Chapter two

Modelling and behaviour

Section two: modelling first order systems

This chapter is on the theme of linear models, for example:
A d³x/dt³ + B d²x/dt² + C dx/dt + D x = K u
where x(t) is the state, u(t) the input and A, B, C, D, K are model parameters.

This section focuses on applying core modelling principles to a variety of 1st order systems.

  • How do I model simple electrical and mechanical systems and are there analogies between similar arrangements of different components?

  • What systems from a broader range of disciplines can also be described by a 1st order model?

The sections on 1st order responses will develop the principles and analogies further to illustrate how we create models of dynamic behaviour.

1. Simple electrical circuits

Use of Kirchoff's voltage law (voltage balance) and component equations to derive first order models for simple series circuits.

Resistor-capacitor video and notes (PDF, 665 KB).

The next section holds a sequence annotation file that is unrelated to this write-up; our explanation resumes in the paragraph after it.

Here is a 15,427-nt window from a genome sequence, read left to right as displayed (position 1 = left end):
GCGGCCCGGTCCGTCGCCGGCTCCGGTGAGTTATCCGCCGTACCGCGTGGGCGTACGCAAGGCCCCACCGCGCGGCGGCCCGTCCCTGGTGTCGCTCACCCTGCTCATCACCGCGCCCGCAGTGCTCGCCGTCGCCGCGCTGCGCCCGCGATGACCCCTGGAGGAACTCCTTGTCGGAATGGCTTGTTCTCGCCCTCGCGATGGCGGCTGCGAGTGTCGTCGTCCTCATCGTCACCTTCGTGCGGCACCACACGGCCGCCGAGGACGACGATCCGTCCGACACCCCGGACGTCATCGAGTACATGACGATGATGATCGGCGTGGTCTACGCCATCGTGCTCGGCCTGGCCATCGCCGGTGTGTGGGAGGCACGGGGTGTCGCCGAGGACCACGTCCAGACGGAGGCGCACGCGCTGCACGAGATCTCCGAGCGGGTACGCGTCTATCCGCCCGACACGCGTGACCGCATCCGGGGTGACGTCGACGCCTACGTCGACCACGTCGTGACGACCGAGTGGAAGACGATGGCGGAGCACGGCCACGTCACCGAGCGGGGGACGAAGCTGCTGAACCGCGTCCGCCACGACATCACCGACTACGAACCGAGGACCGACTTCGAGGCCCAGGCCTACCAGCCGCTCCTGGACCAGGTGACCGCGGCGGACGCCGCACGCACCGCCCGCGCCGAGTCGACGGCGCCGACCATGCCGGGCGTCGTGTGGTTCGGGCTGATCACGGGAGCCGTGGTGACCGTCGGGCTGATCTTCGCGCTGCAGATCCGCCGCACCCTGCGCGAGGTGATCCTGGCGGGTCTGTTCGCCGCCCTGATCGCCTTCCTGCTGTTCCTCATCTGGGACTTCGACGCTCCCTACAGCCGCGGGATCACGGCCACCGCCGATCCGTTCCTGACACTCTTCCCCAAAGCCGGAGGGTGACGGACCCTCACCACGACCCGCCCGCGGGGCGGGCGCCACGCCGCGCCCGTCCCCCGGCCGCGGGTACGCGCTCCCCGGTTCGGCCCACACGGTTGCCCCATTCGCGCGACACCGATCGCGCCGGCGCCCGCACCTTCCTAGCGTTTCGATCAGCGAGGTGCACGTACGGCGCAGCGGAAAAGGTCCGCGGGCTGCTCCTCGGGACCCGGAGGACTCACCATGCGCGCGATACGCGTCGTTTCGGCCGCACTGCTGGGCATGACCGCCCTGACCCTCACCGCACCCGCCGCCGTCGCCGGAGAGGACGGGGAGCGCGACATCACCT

Resistor-inductor video and notes (PDF, 678 KB).

2. Simple mechanical systems

Modelling a system of mechanical components arranged in parallel using force balance across components.

Spring-damper video and notes (PDF, 747 KB).

Mass-damper video and notes (PDF, 770 KB).

3. Fluid systems

Fluid systems are driven by pressure differences across pipes/orifices causing flow, and storage components such as tanks. Balance is done with respect to volumes and/or molar quantities.

General fluid systems notes (PDF, 718 KB).

Tank-level systems notes (PDF, 624 KB).

Mixing tanks video and notes (PDF, 772 KB).

Mixing tank with reaction video and notes (PDF, 774 KB).

Pipes and tanks modelling video.

Tank level modelling video.

Tank system modelling tutorial video.

Mixing tank tutorial video.

4. Thermal systems

This could be a heat exchanger in manufacturing or as simple as domestic heating.

Heat exchanger modelling video and notes (PDF, 652 KB).

House temperature notes (PDF, 654 KB).

Thermal system modelling video.

Heat exchanger modelling tutorial video.

5. Analogous arrangements

It is always useful to summarise the analogies between systems from different disciplines as this can help understand behaviours and support design.

Analogous first order systems notes (PDF, 903 KB).

Modelling analogies and time constant form video.

Analogies with savings models notes (PDF, 166 KB).